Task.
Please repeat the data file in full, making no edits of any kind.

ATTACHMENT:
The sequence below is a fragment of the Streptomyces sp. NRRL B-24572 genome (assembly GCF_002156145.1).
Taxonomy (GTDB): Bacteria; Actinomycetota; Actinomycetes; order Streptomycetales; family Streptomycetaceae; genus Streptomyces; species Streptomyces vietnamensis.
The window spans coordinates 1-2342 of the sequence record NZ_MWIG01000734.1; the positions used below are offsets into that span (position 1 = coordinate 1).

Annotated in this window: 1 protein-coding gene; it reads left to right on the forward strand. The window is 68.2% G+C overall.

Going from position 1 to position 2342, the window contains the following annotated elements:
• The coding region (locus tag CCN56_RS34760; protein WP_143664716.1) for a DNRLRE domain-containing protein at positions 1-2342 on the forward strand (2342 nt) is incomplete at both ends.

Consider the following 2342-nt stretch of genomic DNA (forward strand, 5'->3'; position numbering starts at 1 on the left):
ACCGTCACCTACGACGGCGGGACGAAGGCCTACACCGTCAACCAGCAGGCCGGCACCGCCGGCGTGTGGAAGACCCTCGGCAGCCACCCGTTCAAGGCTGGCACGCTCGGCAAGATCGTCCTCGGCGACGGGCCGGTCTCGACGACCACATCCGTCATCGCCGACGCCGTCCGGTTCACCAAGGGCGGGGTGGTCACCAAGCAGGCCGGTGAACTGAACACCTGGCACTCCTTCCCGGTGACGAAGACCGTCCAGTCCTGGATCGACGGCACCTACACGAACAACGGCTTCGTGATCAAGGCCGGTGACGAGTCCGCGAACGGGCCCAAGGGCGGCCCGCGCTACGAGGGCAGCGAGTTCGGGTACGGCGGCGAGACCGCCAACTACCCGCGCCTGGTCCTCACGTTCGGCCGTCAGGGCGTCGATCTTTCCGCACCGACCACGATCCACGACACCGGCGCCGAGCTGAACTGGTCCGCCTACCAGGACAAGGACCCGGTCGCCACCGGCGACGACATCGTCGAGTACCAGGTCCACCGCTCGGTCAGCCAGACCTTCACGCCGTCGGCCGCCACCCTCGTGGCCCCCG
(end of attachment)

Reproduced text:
The sequence below is a fragment of the Streptomyces sp. NRRL B-24572 genome (assembly GCF_002156145.1).
Taxonomy (GTDB): Bacteria; Actinomycetota; Actinomycetes; order Streptomycetales; family Streptomycetaceae; genus Streptomyces; species Streptomyces vietnamensis.
The window spans coordinates 1-2342 of the sequence record NZ_MWIG01000734.1; the positions used below are offsets into that span (position 1 = coordinate 1).

Annotated in this window: 1 protein-coding gene; it reads left to right on the forward strand. The window is 68.2% G+C overall.

Going from position 1 to position 2342, the window contains the following annotated elements:
• The coding region (locus tag CCN56_RS34760; protein WP_143664716.1) for a DNRLRE domain-containing protein at positions 1-2342 on the forward strand (2342 nt) is incomplete at both ends.

Consider the following 2342-nt stretch of genomic DNA (forward strand, 5'->3'; position numbering starts at 1 on the left):
ACCGTCACCTACGACGGCGGGACGAAGGCCTACACCGTCAACCAGCAGGCCGGCACCGCCGGCGTGTGGAAGACCCTCGGCAGCCACCCGTTCAAGGCTGGCACGCTCGGCAAGATCGTCCTCGGCGACGGGCCGGTCTCGACGACCACATCCGTCATCGCCGACGCCGTCCGGTTCACCAAGGGCGGGGTGGTCACCAAGCAGGCCGGTGAACTGAACACCTGGCACTCCTTCCCGGTGACGAAGACCGTCCAGTCCTGGATCGACGGCACCTACACGAACAACGGCTTCGTGATCAAGGCCGGTGACGAGTCCGCGAACGGGCCCAAGGGCGGCCCGCGCTACGAGGGCAGCGAGTTCGGGTACGGCGGCGAGACCGCCAACTACCCGCGCCTGGTCCTCACGTTCGGCCGTCAGGGCGTCGATCTTTCCGCACCGACCACGATCCACGACACCGGCGCCGAGCTGAACTGGTCCGCCTACCAGGACAAGGACCCGGTCGCCACCGGCGACGACATCGTCGAGTACCAGGTCCACCGCTCGGTCAGCCAGACCTTCACGCCGTCGGCCGCCACCCTCGTGGCCCCCG